[0093] The formation of a plastic mixture can take place by melting or—with additional input of mechanical energy, e.g. by kneading, mixing or homogenizing—else below the melting point of the mixture. The plastic mixture is preferably formed at temperatures below 220° C. The formation of the plastic mixture usually does not take place by one or more components being converted into a paste or partially dissolved with liquids or solvents, but takes place mainly or exclusively by thermal or thermal/mechanical action on the component(s), i.e. by thermal plastication. The plastic mixture is preferably formed by extrusion, particularly preferably by melt extrusion. The plastication process steps can be carried out in a manner known per se, for example as described in EP-A-0 240 904, EP-A-0 337 256, EP-A-0358 108, WO 97/15290 and WO 97/15291. The contents of these publications and, in particular, the statements about melt extrusion present therein are incorporated herein by reference.

[0094] It should be possible to convert the binder component into a plastic state in the complete mixture of all the components in the range from 30 to 200° C., preferably 40 to 170° C. The glass transition temperature of the mixture should therefore be below 220° C., preferably below 180° C. If necessary, it is reduced by conventional, physiologically acceptable plasticizing excipients.

[0095] Examples of such plasticizers are:

[0096] organic, preferably involatile compounds, such as, for example, C7-C30-alkanols, ethylene glycol, propylene glycol, glycerol, trimethylolpropane, triethylene glycol, butandiols, pentanols such as pentaerythritol and hexanols, polyalkylene glycols, preferably having a molecular weight of from 200 to 1 000, such as, for example, polyethylene glycols, polypropylene glycols and polyethylene/propylene glycols, silicones, aromatic carboxylic esters (e.g. dialkyl phthalates, trimellitic esters, benzoic esters, terephthalic esters) or aliphatic dicarboxylic esters (e.g. dialkyl adipates, sebacic esters, azelaic esters, citric and tartaric esters), fatty acid esters such as glycerol mono-, di- or triacetate or sodium diethyl sulfosuccinate. The concentration of plasticizer is, where present, generally 0.5 to 30, preferably 0.5 to 10, % by weight based on the total weight of polymer and plasticizer.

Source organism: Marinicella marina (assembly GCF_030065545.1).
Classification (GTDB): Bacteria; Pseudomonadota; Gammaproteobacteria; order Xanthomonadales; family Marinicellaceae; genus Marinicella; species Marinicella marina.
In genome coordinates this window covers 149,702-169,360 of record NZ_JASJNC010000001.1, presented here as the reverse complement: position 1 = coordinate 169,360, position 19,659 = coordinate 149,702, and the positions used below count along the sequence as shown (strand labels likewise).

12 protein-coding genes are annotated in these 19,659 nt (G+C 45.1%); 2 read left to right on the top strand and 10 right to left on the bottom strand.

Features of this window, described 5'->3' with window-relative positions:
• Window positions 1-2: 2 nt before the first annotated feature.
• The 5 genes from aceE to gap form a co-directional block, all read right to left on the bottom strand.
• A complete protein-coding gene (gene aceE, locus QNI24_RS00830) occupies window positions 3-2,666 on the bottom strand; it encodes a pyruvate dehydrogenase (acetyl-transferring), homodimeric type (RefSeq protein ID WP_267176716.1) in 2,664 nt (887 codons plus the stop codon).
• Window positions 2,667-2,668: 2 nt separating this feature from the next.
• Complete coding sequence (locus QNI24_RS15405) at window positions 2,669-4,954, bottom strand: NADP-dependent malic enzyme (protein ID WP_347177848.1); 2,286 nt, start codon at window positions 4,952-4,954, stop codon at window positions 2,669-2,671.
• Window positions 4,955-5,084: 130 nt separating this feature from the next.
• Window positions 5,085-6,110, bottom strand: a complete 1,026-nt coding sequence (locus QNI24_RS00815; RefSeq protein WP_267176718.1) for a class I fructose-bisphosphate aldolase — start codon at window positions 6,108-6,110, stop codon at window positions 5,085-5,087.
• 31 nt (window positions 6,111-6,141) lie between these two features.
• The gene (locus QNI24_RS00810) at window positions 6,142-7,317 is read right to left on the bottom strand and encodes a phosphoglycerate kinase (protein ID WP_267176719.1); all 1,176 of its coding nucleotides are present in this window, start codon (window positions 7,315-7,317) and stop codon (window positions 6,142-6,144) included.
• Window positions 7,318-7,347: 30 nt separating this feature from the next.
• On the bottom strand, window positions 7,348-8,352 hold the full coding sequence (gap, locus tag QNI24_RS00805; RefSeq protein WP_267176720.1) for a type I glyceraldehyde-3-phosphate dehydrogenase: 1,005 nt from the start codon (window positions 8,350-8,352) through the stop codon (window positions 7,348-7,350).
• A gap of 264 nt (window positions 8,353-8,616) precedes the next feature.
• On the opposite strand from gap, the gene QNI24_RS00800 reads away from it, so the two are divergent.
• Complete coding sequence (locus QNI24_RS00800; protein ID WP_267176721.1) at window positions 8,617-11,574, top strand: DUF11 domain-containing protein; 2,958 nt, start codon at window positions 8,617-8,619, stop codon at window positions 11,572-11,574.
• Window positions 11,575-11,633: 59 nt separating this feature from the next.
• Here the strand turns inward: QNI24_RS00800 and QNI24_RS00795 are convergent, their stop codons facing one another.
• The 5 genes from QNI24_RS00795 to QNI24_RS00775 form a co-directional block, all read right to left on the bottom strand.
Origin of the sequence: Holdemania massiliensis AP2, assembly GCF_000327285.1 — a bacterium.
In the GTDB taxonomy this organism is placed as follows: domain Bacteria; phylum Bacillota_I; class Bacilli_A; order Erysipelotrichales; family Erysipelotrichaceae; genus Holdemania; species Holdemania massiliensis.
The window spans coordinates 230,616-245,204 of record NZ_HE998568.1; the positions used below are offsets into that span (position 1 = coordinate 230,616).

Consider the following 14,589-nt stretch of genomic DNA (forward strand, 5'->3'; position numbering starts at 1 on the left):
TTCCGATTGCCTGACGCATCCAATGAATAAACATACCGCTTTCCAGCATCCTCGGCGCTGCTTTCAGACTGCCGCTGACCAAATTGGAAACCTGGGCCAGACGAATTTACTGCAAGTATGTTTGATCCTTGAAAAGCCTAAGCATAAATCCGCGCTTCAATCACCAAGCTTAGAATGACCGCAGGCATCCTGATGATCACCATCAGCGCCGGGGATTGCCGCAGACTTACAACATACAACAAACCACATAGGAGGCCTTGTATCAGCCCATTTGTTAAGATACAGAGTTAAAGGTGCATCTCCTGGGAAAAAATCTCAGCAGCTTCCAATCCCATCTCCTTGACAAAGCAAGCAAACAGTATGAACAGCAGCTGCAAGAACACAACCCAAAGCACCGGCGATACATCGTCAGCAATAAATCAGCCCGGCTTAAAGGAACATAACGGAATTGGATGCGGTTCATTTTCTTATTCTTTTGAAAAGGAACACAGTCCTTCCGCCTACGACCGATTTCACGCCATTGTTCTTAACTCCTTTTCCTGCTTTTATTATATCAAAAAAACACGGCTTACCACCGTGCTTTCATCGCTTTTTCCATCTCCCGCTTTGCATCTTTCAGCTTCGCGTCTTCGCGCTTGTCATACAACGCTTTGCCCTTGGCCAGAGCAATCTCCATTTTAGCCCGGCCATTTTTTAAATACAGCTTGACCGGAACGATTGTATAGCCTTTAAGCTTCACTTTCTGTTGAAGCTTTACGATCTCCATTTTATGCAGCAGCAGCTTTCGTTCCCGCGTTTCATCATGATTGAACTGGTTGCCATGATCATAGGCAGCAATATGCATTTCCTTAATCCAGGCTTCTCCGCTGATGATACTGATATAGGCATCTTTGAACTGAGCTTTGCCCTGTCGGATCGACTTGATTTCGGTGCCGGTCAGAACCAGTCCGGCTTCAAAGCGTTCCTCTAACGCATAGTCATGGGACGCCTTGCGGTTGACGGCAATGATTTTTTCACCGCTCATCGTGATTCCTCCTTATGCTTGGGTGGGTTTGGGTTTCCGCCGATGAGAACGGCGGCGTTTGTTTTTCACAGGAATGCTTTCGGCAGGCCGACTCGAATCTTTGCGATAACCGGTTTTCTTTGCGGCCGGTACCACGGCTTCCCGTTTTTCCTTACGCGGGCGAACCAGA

[0097] The amount of plasticizer advantageously does not exceed 30% by weight based on the total weight of polymer and plasticizer so that—in the area of solid forms—storage-stable formulations and dosage forms showing no cold flow are formed.

[0098] Account must further be taken of the fact that lipoic acid also has plasticizing properties so that the glass transition temperature of a mixture falls as the lipoic acid content thereof increases.

[0099] The process of the invention can advantageously be carried out at temperatures below 200° C. and preferably below 170° C., but above room temperature (25° C.), preferably above 40° C. A preferred temperature range for the extrusion of formulations of the invention is 80 to 150° C. The process is carried out in particular in a temperature range extending 40° C., preferably 30° C., and particularly preferably 20° C., upward or downward from the softening point of the mixture of the components.

[0100] In certain cases it may be advantageous to add components or portions of components as solution or suspension in a solvent. Particularly expedient ones are low molecular weight volatile solvents, e.g. water, C1-C6-monoalcohols and ethers thereof, esters of C1-C6-monoalkanols with C1-C6-carboxylic acids, alkanes. Another solvent which can be used is liquid CO2. Water-soluble active substances can be employed as aqueous solution or, optionally, be taken up in an aqueous solution or dispersion of the binder component or a portion thereof. Corresponding statements apply to active substances which are soluble in one of the solvents mentioned, if the liquid form of the components used is based on an organic solvent. The components to be employed according to the invention may contain small amounts of solvent, e.g. because of hygroscopicity, trapped solvent or water of crystallization. The total solvent content of the plastic mixture is preferably less than 15%, in particular less than 10%, and particularly preferably less than 5%. The plastic mixture is preferably formed without the addition of a solvent, i.e. in particular by solvent-free melt extrusion.

[0101] The components, i.e. active substance and/or binder and, where appropriate, other excipients, can first be mixed and then be converted into the plastic state and homogenized. This can be done by operating the apparatuses such as stirred vessels, agitators, solids mixers etc. alternately. Sensitive active substances can then be mixed in (homogenized), preferably in “intensive mixers” in plastic phase with very small residence times. The active substance(s) may be employed as such, i.e. in particular in solid form, or as solution, suspension or dispersion.